Week 1 Unit introduction, algorithms and complexity, motivation and course outline.
Week 2 Introduction to graph algorithms: BFS and DFS
Week 3 Greedy algorithms: Interval scheduling, Kruskal's algorithm, Dijkstra's algorithm
Week 4 Divide and conquer: Recurrences, sorting, integer multiplication, selection
Week 5 Dynamic programming: weighted interval scheduling, longest increasing subsequence, knapsack
Week 6 Dynamic programming: Nim, RNA structure
Week 7 Network flows, maxflow mincut theorems, matching
Week 8 Max-flow and min-cut applications: Disjoint paths, airline scheduling, project section
Week 9 Introduction to complexity theory: Polynomial time reductions, P, NP, and NP-completeness
Week 10 Coping with hardness: Solving special cases, approximations, local search
Week 11 Beyond NP: Weakly NP-hard, coNP, PSPACE
Week 12 Advanced topic such as fixed parameter tractability, hashing, other complexity classes, etc.
Week 13 Review and outlook
Exam Period Assessment Due: Final Exam

Course Relations

The following is a list of courses which have added this Unit to their structure.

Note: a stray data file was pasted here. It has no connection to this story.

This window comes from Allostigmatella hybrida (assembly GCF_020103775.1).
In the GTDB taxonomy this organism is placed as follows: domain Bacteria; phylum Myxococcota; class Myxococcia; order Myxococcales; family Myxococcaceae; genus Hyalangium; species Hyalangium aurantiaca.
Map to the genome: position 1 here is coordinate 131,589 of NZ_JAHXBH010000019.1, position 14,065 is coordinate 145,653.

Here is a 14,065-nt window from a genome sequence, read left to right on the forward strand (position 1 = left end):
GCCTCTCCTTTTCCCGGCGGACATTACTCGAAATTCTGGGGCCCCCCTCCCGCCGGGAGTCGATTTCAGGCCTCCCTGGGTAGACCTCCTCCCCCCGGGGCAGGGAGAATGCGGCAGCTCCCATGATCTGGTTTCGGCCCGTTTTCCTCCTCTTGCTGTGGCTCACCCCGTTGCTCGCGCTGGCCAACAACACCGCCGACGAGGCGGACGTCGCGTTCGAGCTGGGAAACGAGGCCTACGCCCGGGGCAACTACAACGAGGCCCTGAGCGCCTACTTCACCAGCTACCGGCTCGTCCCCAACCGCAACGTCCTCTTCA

Course Year(s) Offered
Master of Professional Engineering (Software) 2013, 2014
Software Engineering / Arts 2011, 2012, 2013, 2014
Software Engineering / Commerce 2010, 2011, 2012, 2013, 2014
Software Engineering / Medical Science 2011, 2012, 2013, 2014
Software Engineering / Project Management 2012, 2013, 2014
Software Engineering / Science 2011, 2012, 2013, 2014
Master of Engineering 2014

Course Goals

This unit contributes to the achievement of the following course goals:

Attribute Practiced Assessed
Design (Level 2) Yes 100%
Maths/Science Methods and Tools (Level 2) No 0%
Engineering/IT Specialisation (Level 2) No 0%

These goals are selected from Engineering & IT Graduate Outcomes Table which defines overall goals for courses where this unit is primarily offered. See Engineering & IT Graduate Outcomes Table for details of the attributes and levels to be developed in the course as a whole. Percentage figures alongside each course goal provide a rough indication of their relative weighting in assessment for this unit. Note that not all goals are necessarily part of assessment. Some may be more about practice activity. See Learning outcomes for details of what is assessed in relation to each goal and Assessment for details of how the outcome is assessed. See Attributes for details of practice provided for each goal.